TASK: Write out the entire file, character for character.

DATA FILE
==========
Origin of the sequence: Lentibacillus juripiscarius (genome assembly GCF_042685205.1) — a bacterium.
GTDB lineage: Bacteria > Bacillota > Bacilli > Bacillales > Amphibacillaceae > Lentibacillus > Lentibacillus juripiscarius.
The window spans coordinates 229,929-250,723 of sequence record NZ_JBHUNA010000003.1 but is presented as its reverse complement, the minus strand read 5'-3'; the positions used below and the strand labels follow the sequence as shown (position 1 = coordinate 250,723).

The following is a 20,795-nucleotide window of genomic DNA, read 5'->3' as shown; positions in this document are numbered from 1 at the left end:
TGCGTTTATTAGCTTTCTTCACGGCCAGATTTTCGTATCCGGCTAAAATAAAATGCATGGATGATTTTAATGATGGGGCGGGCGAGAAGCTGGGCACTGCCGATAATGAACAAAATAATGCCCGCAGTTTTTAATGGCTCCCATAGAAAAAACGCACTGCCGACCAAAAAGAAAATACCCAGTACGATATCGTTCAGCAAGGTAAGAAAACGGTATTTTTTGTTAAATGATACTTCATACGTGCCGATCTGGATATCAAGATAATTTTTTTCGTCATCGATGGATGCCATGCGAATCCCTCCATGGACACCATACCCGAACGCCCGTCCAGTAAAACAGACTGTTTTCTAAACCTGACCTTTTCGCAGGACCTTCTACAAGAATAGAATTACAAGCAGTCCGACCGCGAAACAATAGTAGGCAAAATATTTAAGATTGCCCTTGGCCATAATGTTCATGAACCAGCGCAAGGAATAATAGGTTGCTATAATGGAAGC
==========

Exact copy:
Origin of the sequence: Lentibacillus juripiscarius (genome assembly GCF_042685205.1) — a bacterium.
GTDB lineage: Bacteria > Bacillota > Bacilli > Bacillales > Amphibacillaceae > Lentibacillus > Lentibacillus juripiscarius.
The window spans coordinates 229,929-250,723 of sequence record NZ_JBHUNA010000003.1 but is presented as its reverse complement, the minus strand read 5'-3'; the positions used below and the strand labels follow the sequence as shown (position 1 = coordinate 250,723).

The following is a 20,795-nucleotide window of genomic DNA, read 5'->3' as shown; positions in this document are numbered from 1 at the left end:
TGCGTTTATTAGCTTTCTTCACGGCCAGATTTTCGTATCCGGCTAAAATAAAATGCATGGATGATTTTAATGATGGGGCGGGCGAGAAGCTGGGCACTGCCGATAATGAACAAAATAATGCCCGCAGTTTTTAATGGCTCCCATAGAAAAAACGCACTGCCGACCAAAAAGAAAATACCCAGTACGATATCGTTCAGCAAGGTAAGAAAACGGTATTTTTTGTTAAATGATACTTCATACGTGCCGATCTGGATATCAAGATAATTTTTTTCGTCATCGATGGATGCCATGCGAATCCCTCCATGGACACCATACCCGAACGCCCGTCCAGTAAAACAGACTGTTTTCTAAACCTGACCTTTTCGCAGGACCTTCTACAAGAATAGAATTACAAGCAGTCCGACCGCGAAACAATAGTAGGCAAAATATTTAAGATTGCCCTTGGCCATAATGTTCATGAACCAGCGCAAGGAATAATAGGTTGCTATAATGGAAGC